What’s more, his most definitive critical points are colored by the personal—Keogh is talking to the game, so he has concluded that, in an abstracted sense, the game is talking back. He ascribes the game with an intent to engage the player in dialogue by asking questions or sending messages. However, this assumes a relationship between how the player experiences the game and how the game experiences the player that could bear some interrogation. For example, when he argues that The Line accuses the player of complicity in violence, his affirmative response to the indictment appears couched in an emotional response to the violence, instead of an examination of the premises of the question, such as whether the player is culpable for the actions of their onscreen avatar. These are important issues in games criticism, but the book isn’t really concerned with hashing them out.

Here’s the truth: Killing is Harmless represents the efforts of a very good writer making astute use of the tools afforded to him by the journalistic tradition in which he writes. However, even taking a very broad view of what shapes games criticism may take, he hasn’t supplemented our critical ability to think about games. Claiming that Killing is Harmless is anything but a “look,” one finely tuned perspective, severely depreciates the value of the book and its accomplishments. With this book, Brendan Keogh remains one of the keenest games writers we have. We owe it to ourselves and our medium to assess his work honestly, on its own terms. We might do well to emulate his strengths, so long as we still acknowledge the limitations of his approach.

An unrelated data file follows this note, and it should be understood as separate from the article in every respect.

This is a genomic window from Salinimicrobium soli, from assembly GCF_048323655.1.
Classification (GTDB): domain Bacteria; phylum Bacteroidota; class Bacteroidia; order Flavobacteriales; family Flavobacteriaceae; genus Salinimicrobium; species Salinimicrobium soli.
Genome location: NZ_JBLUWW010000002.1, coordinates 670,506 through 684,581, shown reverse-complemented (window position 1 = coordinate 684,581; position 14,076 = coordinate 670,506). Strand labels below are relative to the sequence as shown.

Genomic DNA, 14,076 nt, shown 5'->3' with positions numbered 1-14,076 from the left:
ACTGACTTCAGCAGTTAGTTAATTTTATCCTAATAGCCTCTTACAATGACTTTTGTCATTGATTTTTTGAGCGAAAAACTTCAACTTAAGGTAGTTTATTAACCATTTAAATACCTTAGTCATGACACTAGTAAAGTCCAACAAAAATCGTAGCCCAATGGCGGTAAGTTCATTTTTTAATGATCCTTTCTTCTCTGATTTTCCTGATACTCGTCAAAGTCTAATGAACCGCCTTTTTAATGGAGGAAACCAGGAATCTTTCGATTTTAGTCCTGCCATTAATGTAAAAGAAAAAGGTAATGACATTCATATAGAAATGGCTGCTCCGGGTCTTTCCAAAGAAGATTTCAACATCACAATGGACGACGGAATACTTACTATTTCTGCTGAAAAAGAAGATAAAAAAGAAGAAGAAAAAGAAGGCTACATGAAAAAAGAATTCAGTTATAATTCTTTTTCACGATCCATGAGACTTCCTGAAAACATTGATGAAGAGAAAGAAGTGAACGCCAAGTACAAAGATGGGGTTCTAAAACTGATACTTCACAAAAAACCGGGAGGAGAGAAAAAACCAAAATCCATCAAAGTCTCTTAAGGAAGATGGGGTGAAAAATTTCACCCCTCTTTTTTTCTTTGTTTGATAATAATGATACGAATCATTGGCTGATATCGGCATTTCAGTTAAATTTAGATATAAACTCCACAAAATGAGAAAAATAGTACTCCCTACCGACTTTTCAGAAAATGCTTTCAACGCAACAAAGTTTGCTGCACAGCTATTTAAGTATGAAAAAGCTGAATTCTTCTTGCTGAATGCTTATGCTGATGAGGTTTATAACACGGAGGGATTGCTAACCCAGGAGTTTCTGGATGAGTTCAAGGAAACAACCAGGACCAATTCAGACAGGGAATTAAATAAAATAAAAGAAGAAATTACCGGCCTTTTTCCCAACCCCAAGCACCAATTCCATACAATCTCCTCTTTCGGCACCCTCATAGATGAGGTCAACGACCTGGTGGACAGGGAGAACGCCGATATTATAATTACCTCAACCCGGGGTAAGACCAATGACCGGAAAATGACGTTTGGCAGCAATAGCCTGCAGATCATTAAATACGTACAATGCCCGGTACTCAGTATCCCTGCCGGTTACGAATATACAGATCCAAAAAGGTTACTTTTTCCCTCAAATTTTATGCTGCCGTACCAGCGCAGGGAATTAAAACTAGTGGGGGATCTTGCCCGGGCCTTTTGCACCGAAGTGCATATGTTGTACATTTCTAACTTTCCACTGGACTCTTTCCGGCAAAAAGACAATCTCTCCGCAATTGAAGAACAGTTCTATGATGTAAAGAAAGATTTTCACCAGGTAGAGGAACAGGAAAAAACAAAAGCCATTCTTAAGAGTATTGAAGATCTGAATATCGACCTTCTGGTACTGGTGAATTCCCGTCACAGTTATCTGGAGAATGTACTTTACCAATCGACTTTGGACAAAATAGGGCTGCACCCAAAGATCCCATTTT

Killing is Harmless is available now, for $2.99.

Further Reading: Toys in the Attic: A Thoroughly Modern Reading of Revolution X (Medium Difficulty)

Chasing Images: Turning Videogame Criticism Away From The Future (Medium Difficulty)

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  • Mitch North

    How many pages is this? I’m interested but I find reading vast amounts of text from my monitor far more troublesome than physical paper. I could print it off but again I would like to know how many pages before I milk my pet octopus for some ink.

    • Lou Lessing

      Like three pages?
      Unless you mean Killing is Harmless, which is ~170.

      • Mitch North

        Thanks. I think it only accepts North American payment so I can’t purchase it anyway.